This act is protective of a live-in partner. The scope of Section 2(f) of the Protection of Women from Domestic Violence Act, 2005 Act includes the relationship of marriage and a relationship `like marriage.’ The live-in partner, however, can seek legal remedies and claim benefits only if it follows the conditions laid down in the case of D. Velusamy v D. Patchaiammal[12], and ‘relationship like marriage’ under the 2005 Act[13] must also fulfil some basic criteria, and by doing so, the female partner can claim palimony. While taking a step further towards justice, Delhi High Court in Varsha Kapoor v UOI & Ors[14] held that a female companion living in a relationship akin to marriage could seek relief not only against male partner or husband but also against the relatives of the male partner. The live-in partner can seek relief against the man in harassment for dowry cases under section 498A[15]. In June 2008, NCW to the Ministry of Women and Child Development recommended to include live-in partners to claim the right of maintenance under Section 125 of Code of Criminal Procedure, 1973[16]. It was also observed in the case of Chanmuniya v Virendra Kumar Singh Kushwaha[17] to give a broader interpretation to the term `wife’ under Sec-125 to include those cases where a man and woman have been living together as husband and wife for a reasonably long period. However, till recently, in Malti v State of Uttar Pradesh[18], the Allahabad High Court held that a woman living with a man could not be equated as his wife, and under section 125[19], only a legally wedded wife can be given relief. Rights of children born out of live-in relationships are not guarded under the Hindu Marriage Act, 1955 as the concept of live-in relationships is beyond the ambit of ‘marriage.’ In the recent case of Bharata Matha & Ors v R Vijaya Renganathan & Ors[20], however, the Supreme Court has taken a more liberal stand by holding that child born out of the live-in relationship may be allowed to inherit property but that does not extend to coparcenary’ property.


With the changing world, there is a need to alter the mindset of our society as well. The live-in relationship in India is still considered a taboo and an immoral act. We need to be more receptive and acceptable to the changing face of the family. Even though the Apex Court has held that live-in relationships are not illegal, yet they are not sufficient to protect the rights of partners, mostly women, and children born out of such relationships. We need explicit provisions and legislation concerning this newly welcomed concept. Though Judiciary is trying to accord legality to this concept, we need specific legislation; the Court needs to break free the shackles of primitivism and enter modernism. India is still battling to adapt to the era of live-in relationships. Our handcuffed customs warn us to be well behaved within society’s boundaries, which tends to develop eventually. Considering the change, it is, therefore, the responsibility of the law framers to be on the same page as of modernity and to make essential and efficient laws for safeguarding justice. One shall soon embrace that change is the only constant that ensures our sustainable development in society.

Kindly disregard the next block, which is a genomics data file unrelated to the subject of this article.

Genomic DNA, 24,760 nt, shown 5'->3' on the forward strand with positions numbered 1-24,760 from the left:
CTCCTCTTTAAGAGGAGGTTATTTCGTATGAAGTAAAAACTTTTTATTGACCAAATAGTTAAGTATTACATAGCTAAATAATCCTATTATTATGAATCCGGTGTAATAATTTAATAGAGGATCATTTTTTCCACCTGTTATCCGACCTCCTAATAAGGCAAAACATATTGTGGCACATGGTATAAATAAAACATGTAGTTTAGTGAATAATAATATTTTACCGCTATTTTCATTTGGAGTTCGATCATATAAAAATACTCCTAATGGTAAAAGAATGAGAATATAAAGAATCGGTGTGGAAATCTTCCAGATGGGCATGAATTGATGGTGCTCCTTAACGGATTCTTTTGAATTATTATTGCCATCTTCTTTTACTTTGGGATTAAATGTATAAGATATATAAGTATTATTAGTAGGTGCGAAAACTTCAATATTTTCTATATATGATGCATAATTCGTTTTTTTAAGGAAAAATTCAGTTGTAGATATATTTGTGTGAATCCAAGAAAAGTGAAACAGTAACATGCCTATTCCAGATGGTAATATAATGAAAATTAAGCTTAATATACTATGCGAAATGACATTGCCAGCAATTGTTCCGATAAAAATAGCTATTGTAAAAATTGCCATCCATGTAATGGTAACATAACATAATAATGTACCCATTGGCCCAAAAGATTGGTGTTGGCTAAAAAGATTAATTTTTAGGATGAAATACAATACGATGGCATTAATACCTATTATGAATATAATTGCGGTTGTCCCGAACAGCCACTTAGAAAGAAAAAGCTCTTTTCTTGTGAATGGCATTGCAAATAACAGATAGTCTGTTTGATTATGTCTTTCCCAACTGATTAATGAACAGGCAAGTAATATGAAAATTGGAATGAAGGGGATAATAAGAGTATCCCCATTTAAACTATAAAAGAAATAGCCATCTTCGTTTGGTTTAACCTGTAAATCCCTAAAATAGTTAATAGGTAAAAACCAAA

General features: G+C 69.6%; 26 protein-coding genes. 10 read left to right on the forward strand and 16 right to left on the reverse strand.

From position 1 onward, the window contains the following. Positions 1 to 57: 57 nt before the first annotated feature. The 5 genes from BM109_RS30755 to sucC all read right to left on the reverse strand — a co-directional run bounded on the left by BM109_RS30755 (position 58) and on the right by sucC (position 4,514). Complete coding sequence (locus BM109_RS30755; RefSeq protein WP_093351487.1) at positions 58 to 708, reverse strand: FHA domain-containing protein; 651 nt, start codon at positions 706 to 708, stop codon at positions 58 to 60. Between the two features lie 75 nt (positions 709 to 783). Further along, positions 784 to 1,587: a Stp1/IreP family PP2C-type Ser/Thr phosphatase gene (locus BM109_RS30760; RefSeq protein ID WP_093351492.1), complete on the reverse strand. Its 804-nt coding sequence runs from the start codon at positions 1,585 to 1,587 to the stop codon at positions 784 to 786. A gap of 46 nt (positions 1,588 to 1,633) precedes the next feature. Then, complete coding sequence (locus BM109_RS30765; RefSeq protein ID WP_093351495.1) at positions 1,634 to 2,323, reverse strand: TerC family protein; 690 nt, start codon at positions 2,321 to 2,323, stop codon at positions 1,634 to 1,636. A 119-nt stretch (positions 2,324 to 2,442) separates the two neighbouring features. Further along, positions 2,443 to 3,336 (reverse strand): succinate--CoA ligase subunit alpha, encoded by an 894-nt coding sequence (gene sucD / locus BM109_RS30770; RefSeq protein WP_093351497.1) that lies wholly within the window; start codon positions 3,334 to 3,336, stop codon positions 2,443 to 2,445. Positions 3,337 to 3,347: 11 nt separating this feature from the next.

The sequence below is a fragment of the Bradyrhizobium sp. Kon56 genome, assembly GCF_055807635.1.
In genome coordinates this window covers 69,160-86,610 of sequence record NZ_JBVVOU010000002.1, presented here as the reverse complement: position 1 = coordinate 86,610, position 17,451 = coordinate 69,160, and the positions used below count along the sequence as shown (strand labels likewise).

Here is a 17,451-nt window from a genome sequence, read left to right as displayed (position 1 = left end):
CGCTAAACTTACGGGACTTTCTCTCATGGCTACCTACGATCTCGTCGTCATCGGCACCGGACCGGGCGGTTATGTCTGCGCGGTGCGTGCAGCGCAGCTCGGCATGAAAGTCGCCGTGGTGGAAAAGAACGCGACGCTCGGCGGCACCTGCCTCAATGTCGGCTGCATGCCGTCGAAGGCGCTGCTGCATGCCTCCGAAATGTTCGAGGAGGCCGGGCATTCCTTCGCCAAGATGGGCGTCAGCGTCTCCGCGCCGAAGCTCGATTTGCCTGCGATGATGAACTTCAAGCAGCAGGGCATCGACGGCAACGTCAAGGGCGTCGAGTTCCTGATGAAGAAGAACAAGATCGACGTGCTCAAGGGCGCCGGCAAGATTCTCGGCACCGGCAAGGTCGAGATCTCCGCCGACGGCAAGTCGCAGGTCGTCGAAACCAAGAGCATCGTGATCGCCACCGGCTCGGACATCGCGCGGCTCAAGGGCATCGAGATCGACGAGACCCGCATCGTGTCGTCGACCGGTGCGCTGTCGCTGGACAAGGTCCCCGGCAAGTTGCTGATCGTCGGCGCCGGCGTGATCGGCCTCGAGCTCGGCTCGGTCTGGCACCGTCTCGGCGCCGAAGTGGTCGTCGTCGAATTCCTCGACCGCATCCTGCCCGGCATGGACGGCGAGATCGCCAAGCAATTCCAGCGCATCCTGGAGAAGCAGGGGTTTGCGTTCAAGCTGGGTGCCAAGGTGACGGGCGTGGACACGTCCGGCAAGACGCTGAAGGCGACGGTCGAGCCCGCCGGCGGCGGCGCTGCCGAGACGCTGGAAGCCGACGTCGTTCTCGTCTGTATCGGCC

[1] Crl.M.C.No. 299/2009.

[2] AIR 1927 PC 185.          

[3] 1978 AIR 1557.

[4] JT 2010 (4) SC 478.

[5] Constitution of India, 1950.

[6] 2001 (3) AWC 1778.

[7] (2006) 8 SCC 726.

[8] (2008) 4 SCC 520.

[9] Crl.M.C.No. 299/2009.

[10] SC 2013 (14) SCALE 448.

[11] Choudhary, Amit Anand. “Couples Living Together Will Be Presumed Married, Supreme Court Rules – Times of India.” The Times of India, India, 12 Apr. 2015.

[12] Criminal Appeal Nos. 2028-2029 of 2010.

[13] The Protection of Women against Domestic Violence Act, 2005.

[14] WP (Crl.) No. 638 of 2010.

[15] Indian Penal Code, 1860.

[16] Tnn. “Maintenance for a Live-in Partner? – Times of India.” The Times of India, India, 29 June 2008.

[17] (2011) 1 SCC 141.

[18] 2000 Cri LJ 4170 (All).

[19] Code of Criminal Procedure, 1973.

[20] CIVIL APPEAL NO. 7108 of 2003.